Brothers On The Slide
[The Mail On Sunday, 2005]
THE SELF-TITLED debut from Martha Wainwright (Drowned In Sound)** and Natalie Imbruglia's latest album, Counting Down The Days (Brightside)*, have more in common than either singer might like to acknowledge. Wainwright is the offspring of folk-music aristocracy, Imbruglia a graduate from an Australian soap opera; and it's hard to shake the suspicion that neither would receive quite the attention they do, otherwise.
In Wainwright's case, as with any solipsistic singer-songwriter, enjoyment of her music hinges on whether you find her as fascinating as she does herself. I find her mildly intriguing, in small doses. There are times when her swooping delivery and acid-drop lyrics touch a nerve, and times when they get on several.
Imbruglia, happily, no longer sounds like Alanis Morissette (if only Morrisette would follow suit.) She now seems to be making a dainty fist of impersonating Dido, although with more discretion and aplomb than many. Counting Down possesses sufficient pastel poise to be stocked in Habitat. One of these records is intended as art, the other functions as wallpaper. Without close attention, you could easily confuse them. But while Wainwright's at least partly repays careful listening, that's the worst thing you could do with Imbruglia's.
As the growing fashionability of folk brings ever blander acts to the fore, it's bracing to hear so rum and rickety an album as King Creosote's Rocket D.I.Y. (Fence)***, which doesn't fall neatly into the folk category but collapses into it by default. Fife's Kenny Anderson makes music that is eccentric, domestic and peculiarly Scottish, in the way that Bill Forsyth's movies once were - winsome, but sardonic with it.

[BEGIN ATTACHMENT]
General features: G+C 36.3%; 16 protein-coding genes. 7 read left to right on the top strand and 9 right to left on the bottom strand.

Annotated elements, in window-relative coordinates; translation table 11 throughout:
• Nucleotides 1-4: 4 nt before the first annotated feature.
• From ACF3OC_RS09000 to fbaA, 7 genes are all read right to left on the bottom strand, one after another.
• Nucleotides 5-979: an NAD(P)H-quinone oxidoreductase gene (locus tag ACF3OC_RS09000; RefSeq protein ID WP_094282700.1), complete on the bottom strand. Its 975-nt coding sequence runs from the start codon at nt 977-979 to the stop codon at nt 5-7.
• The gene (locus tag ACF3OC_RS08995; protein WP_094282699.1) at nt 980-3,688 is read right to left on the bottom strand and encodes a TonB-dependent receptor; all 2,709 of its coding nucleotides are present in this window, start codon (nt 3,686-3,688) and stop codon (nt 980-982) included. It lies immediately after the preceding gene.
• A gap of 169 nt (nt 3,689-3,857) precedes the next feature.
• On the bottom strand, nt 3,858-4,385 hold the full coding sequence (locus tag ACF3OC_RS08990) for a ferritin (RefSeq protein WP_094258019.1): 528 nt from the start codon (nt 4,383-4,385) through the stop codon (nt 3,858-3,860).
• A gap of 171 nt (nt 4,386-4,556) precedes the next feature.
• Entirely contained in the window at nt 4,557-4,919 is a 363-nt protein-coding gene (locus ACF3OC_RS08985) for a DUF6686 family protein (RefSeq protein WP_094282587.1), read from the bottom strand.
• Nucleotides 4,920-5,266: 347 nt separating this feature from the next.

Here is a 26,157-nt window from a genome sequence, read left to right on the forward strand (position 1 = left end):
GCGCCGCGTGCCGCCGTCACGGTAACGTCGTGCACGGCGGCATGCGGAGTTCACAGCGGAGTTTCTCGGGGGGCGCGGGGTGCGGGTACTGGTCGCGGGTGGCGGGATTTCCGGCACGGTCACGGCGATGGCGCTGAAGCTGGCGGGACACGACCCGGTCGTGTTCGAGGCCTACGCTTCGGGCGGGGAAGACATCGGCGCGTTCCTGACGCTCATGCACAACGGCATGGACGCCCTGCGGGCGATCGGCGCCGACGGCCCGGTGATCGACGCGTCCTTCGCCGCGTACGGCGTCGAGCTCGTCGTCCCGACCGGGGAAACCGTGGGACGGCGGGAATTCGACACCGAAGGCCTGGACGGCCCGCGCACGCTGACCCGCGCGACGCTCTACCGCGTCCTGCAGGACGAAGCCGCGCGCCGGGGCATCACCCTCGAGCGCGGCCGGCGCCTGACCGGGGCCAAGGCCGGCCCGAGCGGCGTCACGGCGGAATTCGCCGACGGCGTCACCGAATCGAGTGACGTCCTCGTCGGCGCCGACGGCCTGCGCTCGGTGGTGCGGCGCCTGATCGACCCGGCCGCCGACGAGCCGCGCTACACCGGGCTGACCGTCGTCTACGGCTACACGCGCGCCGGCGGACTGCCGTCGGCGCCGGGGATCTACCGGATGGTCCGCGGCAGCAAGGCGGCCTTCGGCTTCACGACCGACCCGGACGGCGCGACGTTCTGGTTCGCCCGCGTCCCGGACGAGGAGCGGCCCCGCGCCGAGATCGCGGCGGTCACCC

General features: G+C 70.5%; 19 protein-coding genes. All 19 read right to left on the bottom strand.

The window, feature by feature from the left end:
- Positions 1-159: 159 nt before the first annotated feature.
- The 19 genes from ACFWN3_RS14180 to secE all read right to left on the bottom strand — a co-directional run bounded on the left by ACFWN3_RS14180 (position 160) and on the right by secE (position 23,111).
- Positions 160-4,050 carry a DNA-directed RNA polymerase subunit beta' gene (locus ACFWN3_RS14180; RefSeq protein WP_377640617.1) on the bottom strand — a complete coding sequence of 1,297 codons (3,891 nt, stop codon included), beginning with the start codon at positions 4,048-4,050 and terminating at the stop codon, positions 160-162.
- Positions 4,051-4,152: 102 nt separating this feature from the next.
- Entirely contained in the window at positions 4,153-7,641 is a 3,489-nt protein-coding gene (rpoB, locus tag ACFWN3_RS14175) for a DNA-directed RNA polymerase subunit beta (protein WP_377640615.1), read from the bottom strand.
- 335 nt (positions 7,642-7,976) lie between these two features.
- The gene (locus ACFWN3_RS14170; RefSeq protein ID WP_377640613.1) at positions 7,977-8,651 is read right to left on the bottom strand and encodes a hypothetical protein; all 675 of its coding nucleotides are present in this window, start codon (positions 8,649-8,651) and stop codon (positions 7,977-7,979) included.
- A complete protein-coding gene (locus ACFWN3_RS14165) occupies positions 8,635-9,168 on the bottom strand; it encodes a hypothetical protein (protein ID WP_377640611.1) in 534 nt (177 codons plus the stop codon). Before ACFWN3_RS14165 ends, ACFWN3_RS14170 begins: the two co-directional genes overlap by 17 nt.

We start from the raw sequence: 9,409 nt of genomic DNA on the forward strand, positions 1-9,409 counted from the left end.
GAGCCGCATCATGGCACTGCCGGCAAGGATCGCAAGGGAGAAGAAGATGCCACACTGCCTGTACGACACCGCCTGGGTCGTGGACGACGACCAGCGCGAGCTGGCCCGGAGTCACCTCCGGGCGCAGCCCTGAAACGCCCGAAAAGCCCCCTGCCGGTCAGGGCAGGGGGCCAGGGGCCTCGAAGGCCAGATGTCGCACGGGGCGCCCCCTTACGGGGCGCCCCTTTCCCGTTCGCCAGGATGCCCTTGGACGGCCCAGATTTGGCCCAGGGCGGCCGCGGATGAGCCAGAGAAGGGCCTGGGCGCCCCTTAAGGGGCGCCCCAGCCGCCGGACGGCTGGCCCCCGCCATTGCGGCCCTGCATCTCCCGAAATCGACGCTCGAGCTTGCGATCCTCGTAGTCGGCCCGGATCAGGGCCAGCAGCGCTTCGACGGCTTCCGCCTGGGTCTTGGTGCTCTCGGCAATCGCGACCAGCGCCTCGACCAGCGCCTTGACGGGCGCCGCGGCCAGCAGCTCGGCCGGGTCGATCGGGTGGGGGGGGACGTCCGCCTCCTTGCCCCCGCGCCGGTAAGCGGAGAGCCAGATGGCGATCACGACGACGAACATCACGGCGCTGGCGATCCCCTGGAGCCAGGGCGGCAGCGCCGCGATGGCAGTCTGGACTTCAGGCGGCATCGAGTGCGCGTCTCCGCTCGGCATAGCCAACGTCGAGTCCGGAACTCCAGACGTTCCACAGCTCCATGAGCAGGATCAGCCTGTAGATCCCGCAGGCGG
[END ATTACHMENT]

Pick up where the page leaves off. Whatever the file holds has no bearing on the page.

It's a familiar scenario: an R&B scene, dominated by the commercial and creative clout of America, in which British acts struggle to find a place and a distinctive voice. Brothers On The Slide: The Story Of UK Funk (Sanctuary)*** harks back thirty years, and the parallels are unmissable. There are those who, at least briefly, match the Americans at their own game (Cymande, The Equals); those whose mimicry reveals their limitations (Jabba, Kokoma); and yet others who by accident or design come up with something identifiably their own (Carol Grimes, Linda Lewis).
Compiler Jean Paul “Bluey” Maunick, of Nineties rare groove revivalists Incognito, has perhaps cheated a little by including British based as well as British-bred acts. His selection veers towards the sweatier, jam-based tracks that influenced his own band and its Talkin' Loud/Acid jazz peers. But he's unearthed some real treasure - the title track, tight enough to bounce coins off; Doris Troy's sleek 60s Detroit/70s Philly crossover pastiche Stretchin' Out; Uphill Piece Of Mind, Grimes's gritty belter; and the silky malevolence of Labi Siffre's The Vulture.
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